Misperceptions on estate tax detracting from worthwhile revenues for United States

Professor Jay Soled, a tax attorney and Director of the Master of Accounting in Taxation Program at Rutgers Business School weighs in on new estate tax legislation.

Despite the current budgetary upheavals in Washington, the cycle of anti-estate tax legislation has returned once again to public focus.  Rep. Kevin Brady [R-TX-8] recently introduced a bill in the U.S. House of Representatives—H.R. 1259 called the Death Tax Repeal Permanency Act of 2011.  Four other representatives cosponsoring the bill are: Rep. Dan Boren [D-OK-2], Rep. Kristi L. Noem [R-SD], Rep. Devin Nunes [R-CA-21], Rep. Mike Ross [D-AR-4]. 

The proposed motions of H.R. 1259 offer familiar protests: the estate tax rate is punitive and confiscatory, that it represents double taxation, is a deadly blow to small businesses and family farms, and is the cause of their liquidation that it hurts savings, and creates unemployment. 

However, according to Professor Jay Soled, a tax attorney and Director of the Master of Accountancy in Taxation Program at Rutgers Business School, “There’s a swathe of misinformation that touts the estate tax as applying broadly and that’s not true. The tax actually impacts only 0.1 % of the American public but if you asked 100 people, at least 60 of them would say it applies to them.  Much of the wealth that is taxed at death is comprised of appreciated assets, the gains of which have never been subject generally to income tax.”

Professor Soled also argues that, “People often complain that family businesses or family farms have to be sold to meet the estate tax, but in 2001 when Congress held hearings on repealing the tax, they were hard pressed to find any farms or businesses that were forced to liquidate because of it.  The exemption on such assets has always been rather large historically; as a result, most small businesses and family farms have past beneath the radar of the estate tax.” 

“Critics have also argued that the estate tax carries a high compliance tab. There are two ways to look at this, from the taxpayer’s perspective and that of the government.  The estate tax has for the last 10 years raised about $25 billion dollars in annual revenues.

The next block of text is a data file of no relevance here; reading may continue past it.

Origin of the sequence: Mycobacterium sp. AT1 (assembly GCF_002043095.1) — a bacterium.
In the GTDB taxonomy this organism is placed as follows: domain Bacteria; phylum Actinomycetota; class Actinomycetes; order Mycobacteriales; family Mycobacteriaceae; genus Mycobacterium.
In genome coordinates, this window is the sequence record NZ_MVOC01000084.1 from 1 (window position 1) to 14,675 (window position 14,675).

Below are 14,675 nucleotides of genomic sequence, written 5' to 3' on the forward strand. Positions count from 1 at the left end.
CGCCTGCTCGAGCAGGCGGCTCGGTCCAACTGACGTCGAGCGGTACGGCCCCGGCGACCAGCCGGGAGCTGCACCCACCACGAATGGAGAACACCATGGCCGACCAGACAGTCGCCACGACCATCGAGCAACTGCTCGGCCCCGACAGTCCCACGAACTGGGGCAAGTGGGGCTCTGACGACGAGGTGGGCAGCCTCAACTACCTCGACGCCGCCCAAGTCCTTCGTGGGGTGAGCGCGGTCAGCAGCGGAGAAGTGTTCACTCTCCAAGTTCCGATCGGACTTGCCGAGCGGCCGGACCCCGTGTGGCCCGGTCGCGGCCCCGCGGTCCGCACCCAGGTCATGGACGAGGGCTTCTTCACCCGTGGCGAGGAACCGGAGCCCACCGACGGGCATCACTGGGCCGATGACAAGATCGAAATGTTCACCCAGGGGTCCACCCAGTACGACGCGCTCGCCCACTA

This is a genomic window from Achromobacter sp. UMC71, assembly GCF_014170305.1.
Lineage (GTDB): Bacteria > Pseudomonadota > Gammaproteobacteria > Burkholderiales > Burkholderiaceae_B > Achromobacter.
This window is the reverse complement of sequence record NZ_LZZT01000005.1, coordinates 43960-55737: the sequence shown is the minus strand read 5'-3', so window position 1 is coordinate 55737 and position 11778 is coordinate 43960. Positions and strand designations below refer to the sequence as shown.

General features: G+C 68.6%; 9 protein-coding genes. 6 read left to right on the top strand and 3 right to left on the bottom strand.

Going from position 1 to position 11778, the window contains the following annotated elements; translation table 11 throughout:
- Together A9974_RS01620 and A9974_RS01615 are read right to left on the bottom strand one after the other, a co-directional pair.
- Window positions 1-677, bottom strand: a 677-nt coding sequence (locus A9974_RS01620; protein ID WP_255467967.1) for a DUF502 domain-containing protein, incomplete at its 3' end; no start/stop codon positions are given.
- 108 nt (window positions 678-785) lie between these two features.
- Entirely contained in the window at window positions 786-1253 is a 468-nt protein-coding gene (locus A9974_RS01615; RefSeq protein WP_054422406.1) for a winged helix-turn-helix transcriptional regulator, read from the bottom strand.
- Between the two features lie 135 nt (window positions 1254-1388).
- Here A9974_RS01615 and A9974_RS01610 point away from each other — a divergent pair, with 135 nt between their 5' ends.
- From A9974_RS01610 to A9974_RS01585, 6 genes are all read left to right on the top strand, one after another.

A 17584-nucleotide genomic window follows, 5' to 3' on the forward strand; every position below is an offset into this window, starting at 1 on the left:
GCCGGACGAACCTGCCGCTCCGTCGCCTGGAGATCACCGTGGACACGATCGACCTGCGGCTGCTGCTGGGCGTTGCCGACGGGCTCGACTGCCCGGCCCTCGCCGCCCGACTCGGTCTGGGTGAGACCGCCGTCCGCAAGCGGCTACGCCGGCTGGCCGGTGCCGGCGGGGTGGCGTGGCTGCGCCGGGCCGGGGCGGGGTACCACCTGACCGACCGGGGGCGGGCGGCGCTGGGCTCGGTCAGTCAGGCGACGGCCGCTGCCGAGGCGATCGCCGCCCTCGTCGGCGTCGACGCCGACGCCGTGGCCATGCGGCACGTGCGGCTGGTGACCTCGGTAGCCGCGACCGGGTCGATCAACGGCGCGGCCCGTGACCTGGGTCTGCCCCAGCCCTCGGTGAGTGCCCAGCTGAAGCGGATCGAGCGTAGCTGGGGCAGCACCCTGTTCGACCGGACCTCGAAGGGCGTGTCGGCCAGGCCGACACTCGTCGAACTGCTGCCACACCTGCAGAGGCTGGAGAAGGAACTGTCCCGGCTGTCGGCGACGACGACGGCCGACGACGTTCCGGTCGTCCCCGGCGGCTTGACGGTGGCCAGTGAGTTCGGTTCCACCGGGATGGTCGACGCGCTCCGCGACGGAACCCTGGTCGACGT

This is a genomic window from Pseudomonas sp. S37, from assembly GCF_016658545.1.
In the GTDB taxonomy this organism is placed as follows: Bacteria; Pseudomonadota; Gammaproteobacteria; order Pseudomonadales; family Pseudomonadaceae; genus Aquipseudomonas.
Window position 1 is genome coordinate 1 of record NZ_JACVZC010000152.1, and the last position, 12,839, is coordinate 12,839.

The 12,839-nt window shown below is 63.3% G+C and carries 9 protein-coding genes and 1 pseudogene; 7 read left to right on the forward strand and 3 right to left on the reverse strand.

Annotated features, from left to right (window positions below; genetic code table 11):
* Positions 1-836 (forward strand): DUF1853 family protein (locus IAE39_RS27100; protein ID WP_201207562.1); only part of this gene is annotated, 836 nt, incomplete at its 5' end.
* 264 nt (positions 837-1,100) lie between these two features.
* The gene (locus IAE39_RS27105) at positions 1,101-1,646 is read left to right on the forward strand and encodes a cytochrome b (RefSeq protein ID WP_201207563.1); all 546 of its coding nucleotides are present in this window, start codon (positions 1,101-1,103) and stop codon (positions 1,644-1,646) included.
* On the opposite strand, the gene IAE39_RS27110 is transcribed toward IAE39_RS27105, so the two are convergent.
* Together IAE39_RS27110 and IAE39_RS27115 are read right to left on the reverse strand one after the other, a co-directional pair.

The IRS budget is around $8 billion; of that amount just a very small percentage goes to manage the collection and administration of estate taxes.”

To eliminate the estate tax altogether would expand the inequities wealth gap, increase deficit spending, and create a tax burden that would shift to ordinary taxpayers, not just the wealthy.  A 2006 white paper from the Public Citizen’s Congress Watch & United for a Fair Economy estimated that “Repealing the estate tax between 2012 and 2021 would cost the country almost $1 trillion in revenue, including interest on the debt”.

“The benefits of the estate tax are considerable,” says Professor Soled. “It raises revenues of an estimated $25 billion annually from high-net worth families, and it enhances charitable giving.  It deters deep concentrations and imbalances of wealth and thereby supports a democratic vision of tax collection.” 

President Obama recently signed an estate tax overhaul that increased the tax-free limit on lifetime gifts from $1 million to $5 million ($10 million for married couples). After that ceiling is reached a tax of 35% applies.

“Raising the exclusion amount of the estate tax is a mistake,” says Professor Soled, “the significance of which is profound.  The Congressional Joint Commission on Taxation needs to revisit this topic when they do their computations because what we’re doing fiscally is not sustainable. Something has to give. Rather than eliminating the estate tax perhaps it should be made more robust. Doing so would go a long way to closing the wealth gap and be an example of responsible tax policy.”

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